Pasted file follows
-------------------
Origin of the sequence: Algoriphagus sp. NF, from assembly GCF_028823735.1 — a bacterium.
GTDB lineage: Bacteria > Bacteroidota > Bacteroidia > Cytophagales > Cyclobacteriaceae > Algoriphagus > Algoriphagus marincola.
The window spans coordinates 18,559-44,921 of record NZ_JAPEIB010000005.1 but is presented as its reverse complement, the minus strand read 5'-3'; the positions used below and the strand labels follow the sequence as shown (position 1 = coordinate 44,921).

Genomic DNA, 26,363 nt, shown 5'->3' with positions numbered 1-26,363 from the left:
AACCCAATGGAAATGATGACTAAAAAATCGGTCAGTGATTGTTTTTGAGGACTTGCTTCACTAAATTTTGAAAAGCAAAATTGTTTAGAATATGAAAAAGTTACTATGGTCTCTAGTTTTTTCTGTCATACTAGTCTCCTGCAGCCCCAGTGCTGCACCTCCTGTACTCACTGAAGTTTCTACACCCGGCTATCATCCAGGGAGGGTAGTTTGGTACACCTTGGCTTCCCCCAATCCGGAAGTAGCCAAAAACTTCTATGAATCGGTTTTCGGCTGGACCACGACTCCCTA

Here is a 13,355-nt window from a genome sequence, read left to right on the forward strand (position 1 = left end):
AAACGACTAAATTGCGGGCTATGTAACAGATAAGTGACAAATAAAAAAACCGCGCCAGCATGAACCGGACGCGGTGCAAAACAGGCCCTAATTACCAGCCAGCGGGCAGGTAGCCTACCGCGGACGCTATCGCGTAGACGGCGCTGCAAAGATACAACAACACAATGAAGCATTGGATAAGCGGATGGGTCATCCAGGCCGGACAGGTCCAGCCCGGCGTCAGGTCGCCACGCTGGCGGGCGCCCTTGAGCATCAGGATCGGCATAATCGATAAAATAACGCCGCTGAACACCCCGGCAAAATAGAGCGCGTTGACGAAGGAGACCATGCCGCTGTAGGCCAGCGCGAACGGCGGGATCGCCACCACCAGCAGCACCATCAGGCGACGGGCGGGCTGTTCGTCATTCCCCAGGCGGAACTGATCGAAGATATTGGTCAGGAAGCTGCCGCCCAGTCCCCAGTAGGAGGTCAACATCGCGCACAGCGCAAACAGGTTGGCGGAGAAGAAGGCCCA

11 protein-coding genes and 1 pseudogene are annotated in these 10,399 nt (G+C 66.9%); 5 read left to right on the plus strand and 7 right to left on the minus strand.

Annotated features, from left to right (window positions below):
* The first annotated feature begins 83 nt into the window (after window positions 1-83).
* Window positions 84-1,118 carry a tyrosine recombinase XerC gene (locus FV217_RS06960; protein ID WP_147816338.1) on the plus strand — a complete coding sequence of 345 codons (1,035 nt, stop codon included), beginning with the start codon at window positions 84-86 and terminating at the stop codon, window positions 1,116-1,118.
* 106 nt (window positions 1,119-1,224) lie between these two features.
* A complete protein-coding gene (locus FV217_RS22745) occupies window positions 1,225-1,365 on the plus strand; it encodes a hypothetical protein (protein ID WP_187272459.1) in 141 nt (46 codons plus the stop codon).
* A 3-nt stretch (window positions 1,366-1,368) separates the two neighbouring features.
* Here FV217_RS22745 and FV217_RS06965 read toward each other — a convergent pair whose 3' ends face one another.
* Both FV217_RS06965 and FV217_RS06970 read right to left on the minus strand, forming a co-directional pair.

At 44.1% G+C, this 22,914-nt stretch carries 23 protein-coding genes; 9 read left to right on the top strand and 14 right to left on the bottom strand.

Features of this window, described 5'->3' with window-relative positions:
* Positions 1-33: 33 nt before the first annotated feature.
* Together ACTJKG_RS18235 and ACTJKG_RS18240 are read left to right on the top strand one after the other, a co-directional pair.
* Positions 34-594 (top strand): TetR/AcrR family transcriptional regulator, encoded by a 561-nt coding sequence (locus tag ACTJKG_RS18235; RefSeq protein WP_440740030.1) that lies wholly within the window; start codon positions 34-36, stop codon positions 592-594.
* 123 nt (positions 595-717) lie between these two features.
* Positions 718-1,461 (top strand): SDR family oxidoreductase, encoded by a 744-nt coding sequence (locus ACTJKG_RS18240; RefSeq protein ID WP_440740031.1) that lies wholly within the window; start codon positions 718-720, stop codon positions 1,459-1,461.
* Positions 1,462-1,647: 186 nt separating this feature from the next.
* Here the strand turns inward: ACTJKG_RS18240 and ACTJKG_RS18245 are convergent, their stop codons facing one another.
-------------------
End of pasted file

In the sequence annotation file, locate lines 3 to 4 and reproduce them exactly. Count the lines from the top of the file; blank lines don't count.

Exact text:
The window spans coordinates 18,559-44,921 of record NZ_JAPEIB010000005.1 but is presented as its reverse complement, the minus strand read 5'-3'; the positions used below and the strand labels follow the sequence as shown (position 1 = coordinate 44,921).

Genomic DNA, 26,363 nt, shown 5'->3' with positions numbered 1-26,363 from the left: